- infertility treatments, such as IVF
- freezing eggs when you’re younger so that you can have them available when you’re older
- sperm banks
Even with all of these options available, a woman’s fertility rate does decrease significantly after 35 years of age. According to the Office on Women’s Health, one-third of couples after the age of 35 experience fertility issues.
- fewer number of eggs left to fertilize
- unhealthy eggs
- ovaries can’t release eggs properly
- increased risk of miscarriage
- higher chances of health conditions that can impede fertility
The number of egg cells (oocytes) you have also decreases significantly after the age of 35. According to the American College of Obstetricians and Gynecologists (ACOG), the number drops from 25,000 at age 37 to just 1,000 at age 51.
It can take some time to get pregnant, regardless of age. But if you’re over 40 years old and you’ve been trying unsuccessfully to have a baby naturally for six months, it may be time to see a fertility specialist.
A fertility specialist will run tests to see if there are factors that are affecting your ability to get pregnant. These may include ultrasounds to look at your uterus and ovaries, or blood tests to check your ovarian reserve.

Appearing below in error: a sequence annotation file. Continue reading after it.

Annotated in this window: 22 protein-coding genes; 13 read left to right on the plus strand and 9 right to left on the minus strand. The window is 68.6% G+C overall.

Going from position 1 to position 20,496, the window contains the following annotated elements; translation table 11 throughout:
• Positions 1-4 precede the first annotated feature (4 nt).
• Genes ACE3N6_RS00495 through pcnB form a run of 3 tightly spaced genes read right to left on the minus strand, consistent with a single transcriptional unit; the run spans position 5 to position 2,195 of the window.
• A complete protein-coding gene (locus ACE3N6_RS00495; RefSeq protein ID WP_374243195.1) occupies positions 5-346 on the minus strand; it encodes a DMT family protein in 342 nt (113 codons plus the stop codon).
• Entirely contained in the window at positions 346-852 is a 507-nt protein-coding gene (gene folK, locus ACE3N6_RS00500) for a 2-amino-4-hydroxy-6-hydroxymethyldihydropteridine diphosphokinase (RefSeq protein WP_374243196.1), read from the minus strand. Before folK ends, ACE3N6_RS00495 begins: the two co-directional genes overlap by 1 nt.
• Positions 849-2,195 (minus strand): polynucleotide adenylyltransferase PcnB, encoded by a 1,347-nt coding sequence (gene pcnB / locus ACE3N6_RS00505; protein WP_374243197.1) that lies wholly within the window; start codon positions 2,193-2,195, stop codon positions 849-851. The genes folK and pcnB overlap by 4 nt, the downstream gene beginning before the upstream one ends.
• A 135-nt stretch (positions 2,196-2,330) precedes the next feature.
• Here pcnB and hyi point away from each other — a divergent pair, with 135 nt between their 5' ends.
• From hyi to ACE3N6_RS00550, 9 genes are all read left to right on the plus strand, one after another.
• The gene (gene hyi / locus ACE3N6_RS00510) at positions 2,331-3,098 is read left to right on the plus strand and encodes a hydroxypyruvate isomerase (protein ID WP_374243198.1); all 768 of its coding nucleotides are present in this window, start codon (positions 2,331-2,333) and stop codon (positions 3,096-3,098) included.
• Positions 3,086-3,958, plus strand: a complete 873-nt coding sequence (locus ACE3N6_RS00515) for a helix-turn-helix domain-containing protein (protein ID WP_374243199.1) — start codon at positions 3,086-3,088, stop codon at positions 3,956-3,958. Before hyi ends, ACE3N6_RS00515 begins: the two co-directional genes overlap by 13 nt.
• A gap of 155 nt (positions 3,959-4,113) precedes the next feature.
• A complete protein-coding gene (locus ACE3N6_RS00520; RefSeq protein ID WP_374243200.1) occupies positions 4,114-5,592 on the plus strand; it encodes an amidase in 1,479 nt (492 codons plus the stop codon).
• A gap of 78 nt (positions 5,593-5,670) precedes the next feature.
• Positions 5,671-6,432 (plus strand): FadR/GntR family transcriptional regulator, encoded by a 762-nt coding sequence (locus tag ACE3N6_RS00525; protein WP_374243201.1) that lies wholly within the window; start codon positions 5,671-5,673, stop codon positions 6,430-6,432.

According to ACOG, most women after age 45 can’t get pregnant naturally.
If you are experiencing infertility, talk to your doctor about the following options to help determine if one is right for you:
- Fertility drugs. These help with hormones that can assist with successful ovulation.
- Assisted reproductive technology (ART). This works by removing eggs and fertilizing them in a lab before inserting them back into the uterus. ART may work for women with ovulation issues, and it can also work for surrogates. There’s an estimated 11 percent success rate in women ages 41 to 42.
Infertility. (2018).One of the most common types of ART is IVF. https://www.womenshealth.gov/a-z-topics/infertility
- Intrauterine insemination (IUI). Also called artificial insemination, this process works by injecting sperm into the uterus. IUI may be especially helpful if male infertility is suspected.
Just as it’s statistically more difficult to conceive after the age of 40, pregnancy itself can also be more challenging as you age.